In the second presentation of our “Common Collection Conditions” series, Assessing the Condition of Your Book Collections, presenter Amber Hares, Book Conservator at the Conservation Center for Art & Historic Artifacts, discussed how to identify common condition problems found in book collections and how to prioritize collection items based on the urgency of conservation needs.
The COVID-19 pandemic is an unsettling event in the history of New York State. DHPSNY, the New York State Archives, and the New York State Library recognize the gravity of the situation and want members of the historic records community to prioritize their individual safety and public health in general. We also recognize that a number of organizations have begun working on projects to document the impact of the pandemic on their communities.
For the latest chat in our ongoing Q&A series, we caught up with Leslie Hoffman, Historian at Saranac Village at Will Rogers, home of the National Vaudeville Artists Lodge / Will Rogers Memorial Hospital in Saranac Lake, NY (Clinton County). Since we last spoke, the history of the Will Rogers, formerly a tuberculosis hospital built to treat America's Vaudeville stars, has taken on new significance as the world copes with a new respiratory illness and an uncertain path to a new normal.
Maria Holden, Preservation Officer at the NYS Office of Cultural Education, gave a thorough and information overview of space planning for collecting institutions in last week’s webinar Space Planning: Getting Started. She discussed strategies for making the most of available storage space as well as the best practices and current standards for housing and storing institutional collections. Specifically, she shared an approach to space planning based on functions and the importance of keeping collection storage, access, and work areas functionally separate.
Next week, DHPSNY will be conducting the first two of three upcoming Conversations on Local History to take place online. Join us on Tuesday, April 21 at 2:00 PM for the Capital District Conversation and on Thursday, April 23rd at 10:00 AM for the Western New York Conversation.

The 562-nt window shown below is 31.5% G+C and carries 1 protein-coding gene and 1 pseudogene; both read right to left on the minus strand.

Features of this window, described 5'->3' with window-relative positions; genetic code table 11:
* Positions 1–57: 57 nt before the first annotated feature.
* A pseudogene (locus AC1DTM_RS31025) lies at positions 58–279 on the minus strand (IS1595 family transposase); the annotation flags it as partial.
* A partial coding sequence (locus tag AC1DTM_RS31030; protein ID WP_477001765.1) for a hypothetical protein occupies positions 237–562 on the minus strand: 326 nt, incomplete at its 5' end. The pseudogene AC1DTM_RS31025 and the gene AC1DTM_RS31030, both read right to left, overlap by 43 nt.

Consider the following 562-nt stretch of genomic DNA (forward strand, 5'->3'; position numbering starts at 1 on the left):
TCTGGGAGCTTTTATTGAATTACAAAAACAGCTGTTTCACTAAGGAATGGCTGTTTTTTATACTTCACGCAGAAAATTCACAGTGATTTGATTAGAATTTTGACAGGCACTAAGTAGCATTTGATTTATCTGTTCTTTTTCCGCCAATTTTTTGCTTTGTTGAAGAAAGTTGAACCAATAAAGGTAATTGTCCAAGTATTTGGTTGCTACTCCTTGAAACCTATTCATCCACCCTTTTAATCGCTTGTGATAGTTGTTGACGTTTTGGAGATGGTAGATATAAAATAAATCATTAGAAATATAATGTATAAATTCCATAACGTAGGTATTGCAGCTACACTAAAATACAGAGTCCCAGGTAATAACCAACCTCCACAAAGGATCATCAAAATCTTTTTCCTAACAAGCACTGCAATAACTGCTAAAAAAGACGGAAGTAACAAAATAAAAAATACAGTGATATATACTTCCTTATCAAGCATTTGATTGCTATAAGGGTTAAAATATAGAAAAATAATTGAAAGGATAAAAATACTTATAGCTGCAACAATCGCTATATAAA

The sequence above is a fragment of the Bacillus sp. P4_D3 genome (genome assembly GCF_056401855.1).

We are excited to introduce the DHPSNY COVID-19 Information Aggregate, a weekly updated collection of resources to support New York's collecting institutions. To help institutions navigate this period of uncertainty, this collection tracks an array of the best sources around, including newly accessible on-demand learning opportunities, funding for cultural institutions, and the latest updates from local, state, federal, and international leaders in the field.
If you missed last week's webinar Common Collection Conditions: Assessing the Condition of Your Paper-Based Collections, the recording is now available to view below as well as on our Webinars page and YouTube channel. In this popular presentation, CCAHA Senior Paper Conservator Heather Hendry discussed common factors that affect paper collections as well as how prioritize items by level of concern to allow caretakers to allocate resources within an overall preservation plan.
In light of COVID-19, DHSPNY and NYCON are working to pivot the upcoming Conversations on Local History to be hosted online. We are appreciative of the positive response so far, from those who have registered, expressed interest, and submitted comments or questions regarding the accessibility of the regional schedule.
The key change is that the Capital District, Western New York, and Northern New York Conversations will be conducted online via Zoom on following dates:
Your safety and well-being is our highest priority as we respond to COVID-19 and its effects on New York communities. Although many of our events and services must be canceled, postponed, or moved online, please know that the DHPSNY team is here for you—more than ever, during this uncertain time, we hope our services, resources, and community can offer inspiration, connection, guidance, and hope.
DHPSNY Archives Specialist Kate Philipson gave a compelling case for utilizing processing plans in last week’s presentation The Process of Processing: Creating and Implementing Processing Plans. After giving an overview of archival processing, Kate explained what a processing plan is, why you should want to create one, and how to approach writing your own. She also answered a lot of thoughtful questions from the audience and provided a wealth of additional resources.